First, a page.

Keeping Up with the Economists: Using Game Theory in the Classroom

By Ashwin, Andrew | Teaching Business & Economics, Spring 2007 | Go to article overview
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Keeping Up with the Economists: Using Game Theory in the Classroom


Ashwin, Andrew, Teaching Business & Economics


Economists tend to be a rather conservative in many respects - especially when it comes to teaching the subject. The recent discussions over the new subject criteria for A level economics have not thrown up any major breakthroughs in updating the content of the curriculum. What tends to happen, therefore, is what we know as "syllabus creep" - the gradual updating of content guided by what examiners are asking in exam papers which is then incorporated into teaching and learning programmes.

Wishful thinking?

For the average examiner in the summer, imagine the scene. You are surrounded by a pile of 300 exam papers which never seem to get any smaller. For the umpteenth time you are reading a student's attempts to regurgitate their notes on the Phillips curve. But then you come across an amazing thing: a student who raises some doubt about whether the Phillips curve really is an appropriate way of analysing the economy. Even more staggering is that the student then suggests that wage curve theory might be a more appropriate way of analysing the relationship between wages and growth. Wouldn't that be something!

For many teachers, the pressures of work mean that we are not able to keep as up to date with some of the more recent thinking in the subject as we would like. To present the subject as the lively and dynamic evolving discipline that it is, we need to be in a position where we can expose students to some of this new thinking.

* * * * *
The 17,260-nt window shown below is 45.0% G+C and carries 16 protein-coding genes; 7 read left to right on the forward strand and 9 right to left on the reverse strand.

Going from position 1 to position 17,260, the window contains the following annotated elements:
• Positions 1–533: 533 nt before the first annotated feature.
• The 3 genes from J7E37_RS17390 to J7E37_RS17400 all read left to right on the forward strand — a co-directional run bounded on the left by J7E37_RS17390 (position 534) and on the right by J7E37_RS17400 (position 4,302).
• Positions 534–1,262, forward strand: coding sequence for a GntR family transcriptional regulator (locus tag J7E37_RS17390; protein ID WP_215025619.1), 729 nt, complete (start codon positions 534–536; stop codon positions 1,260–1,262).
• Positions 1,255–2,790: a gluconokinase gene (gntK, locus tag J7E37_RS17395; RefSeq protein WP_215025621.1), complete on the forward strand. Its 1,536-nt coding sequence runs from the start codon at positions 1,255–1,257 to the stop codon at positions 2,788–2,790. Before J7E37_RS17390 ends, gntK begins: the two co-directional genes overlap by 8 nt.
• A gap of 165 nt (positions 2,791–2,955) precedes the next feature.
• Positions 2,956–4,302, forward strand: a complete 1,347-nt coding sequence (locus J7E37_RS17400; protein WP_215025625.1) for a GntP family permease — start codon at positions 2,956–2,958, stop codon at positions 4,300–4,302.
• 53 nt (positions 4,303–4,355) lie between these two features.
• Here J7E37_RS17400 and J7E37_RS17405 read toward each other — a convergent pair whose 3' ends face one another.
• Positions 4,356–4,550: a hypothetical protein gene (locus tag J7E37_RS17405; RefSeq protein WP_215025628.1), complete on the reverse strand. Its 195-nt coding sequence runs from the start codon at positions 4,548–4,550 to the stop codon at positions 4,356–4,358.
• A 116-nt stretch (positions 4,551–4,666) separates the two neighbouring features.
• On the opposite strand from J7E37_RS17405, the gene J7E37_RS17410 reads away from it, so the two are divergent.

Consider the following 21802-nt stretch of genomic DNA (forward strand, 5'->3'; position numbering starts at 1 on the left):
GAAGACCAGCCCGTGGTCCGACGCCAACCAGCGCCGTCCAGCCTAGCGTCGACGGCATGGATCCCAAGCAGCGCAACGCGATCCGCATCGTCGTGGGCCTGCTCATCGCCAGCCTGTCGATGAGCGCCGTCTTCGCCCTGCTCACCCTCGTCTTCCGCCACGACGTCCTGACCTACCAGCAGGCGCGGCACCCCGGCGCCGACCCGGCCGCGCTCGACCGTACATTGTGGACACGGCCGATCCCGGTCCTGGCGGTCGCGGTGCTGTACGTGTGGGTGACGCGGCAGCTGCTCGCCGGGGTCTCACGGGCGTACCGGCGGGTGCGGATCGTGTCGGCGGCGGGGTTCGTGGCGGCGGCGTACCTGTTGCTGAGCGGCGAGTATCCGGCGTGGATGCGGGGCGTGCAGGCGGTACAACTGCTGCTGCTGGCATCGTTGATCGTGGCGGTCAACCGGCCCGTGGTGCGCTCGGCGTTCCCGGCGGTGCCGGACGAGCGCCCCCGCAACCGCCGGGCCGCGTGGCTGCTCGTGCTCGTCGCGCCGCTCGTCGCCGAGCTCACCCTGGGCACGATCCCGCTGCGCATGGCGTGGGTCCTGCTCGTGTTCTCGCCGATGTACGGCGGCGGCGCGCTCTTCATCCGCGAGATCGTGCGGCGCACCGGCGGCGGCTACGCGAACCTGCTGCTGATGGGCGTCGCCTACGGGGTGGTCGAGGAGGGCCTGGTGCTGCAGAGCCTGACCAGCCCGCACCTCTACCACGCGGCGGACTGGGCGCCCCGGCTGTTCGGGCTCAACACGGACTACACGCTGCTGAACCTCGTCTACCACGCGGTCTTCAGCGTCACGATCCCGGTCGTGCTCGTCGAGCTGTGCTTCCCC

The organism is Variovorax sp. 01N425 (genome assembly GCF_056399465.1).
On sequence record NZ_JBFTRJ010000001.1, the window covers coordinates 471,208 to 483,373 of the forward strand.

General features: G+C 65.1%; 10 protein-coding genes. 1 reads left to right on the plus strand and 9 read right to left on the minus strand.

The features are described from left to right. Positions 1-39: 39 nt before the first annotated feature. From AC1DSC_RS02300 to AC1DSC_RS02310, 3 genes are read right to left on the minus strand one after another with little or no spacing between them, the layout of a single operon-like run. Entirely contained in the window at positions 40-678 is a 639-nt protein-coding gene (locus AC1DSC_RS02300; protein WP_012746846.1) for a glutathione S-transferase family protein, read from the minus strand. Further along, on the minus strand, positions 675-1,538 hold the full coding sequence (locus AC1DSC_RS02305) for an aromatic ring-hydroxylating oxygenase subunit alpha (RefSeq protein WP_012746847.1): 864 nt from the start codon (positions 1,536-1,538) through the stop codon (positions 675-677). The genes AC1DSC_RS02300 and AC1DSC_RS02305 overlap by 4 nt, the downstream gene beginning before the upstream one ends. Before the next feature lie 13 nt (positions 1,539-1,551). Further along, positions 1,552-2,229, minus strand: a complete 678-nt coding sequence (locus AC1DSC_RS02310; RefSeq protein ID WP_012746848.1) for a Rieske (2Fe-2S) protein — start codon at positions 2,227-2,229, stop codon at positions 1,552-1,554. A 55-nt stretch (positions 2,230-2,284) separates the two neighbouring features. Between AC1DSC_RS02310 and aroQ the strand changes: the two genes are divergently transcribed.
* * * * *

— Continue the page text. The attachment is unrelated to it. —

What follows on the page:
Biz/ed is attempting to help bridge this gap by providing a series of resources during this academic year that takes a look at some aspects of theory. It offers guides to help students incorporate more of this recent (and not so recent) thinking into their examination answers. The plan is to cover some of these areas:

* game theory

* monetarism

* wage curve theory

* what economists know

* development economics

* the Taylor rule

* public choice theory

* the value of consumer surplus

* markets and pollution

* principal-agent theory.

Bringing in more content

The aim of these new Biz/ed resources is to try and take some of the work of researching new content areas away from teachers so that they can concentrate on the associated teaching and learning. Most of the articles that will be published cover areas that are already in the specification but which do not mention these new topics specifically. The key, therefore, is to find ways in which students can incorporate the ideas into their existing notes and to their answers in examination questions.

To show how this might be put into practice, the lesson outline that follows - and the associated activity - suggests ways of developing students' understanding of game theory. It is based around a Biz/ed article on game theory. This can be accessed from http://www.bized.co.uk/educators/16-19/economics/macrocont/lesson/gametheory.htm. Alternatively, go to the Biz/ed website (www.bized.co.uk) and click on "Educators", "Economics" and "Macro-economic controversies". (If this page has moved, use the search facility and type in "game theory".)

The first page of this article outlines the different areas that could have some relevance to a discussion of game theory. This lesson (and activity) focuses on one of these areas: collective bargaining.

The lesson and activity outline

Spend one lesson going over the main principles of game theory using the Biz/ed resource. Then run the activity as follows.

* Give students the briefing and scenario (see panel below and page 12) relating to a labour dispute.

* Divide the class into groups of six, and then ask each group to split into two subgroups. Each subgroup takes the role of one of the parties to the dispute - the employer and the employees.

* The task aims to get students to think about how decisions are taken and about the different perspectives of the two sides.

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Keeping Up with the Economists: Using Game Theory in the Classroom
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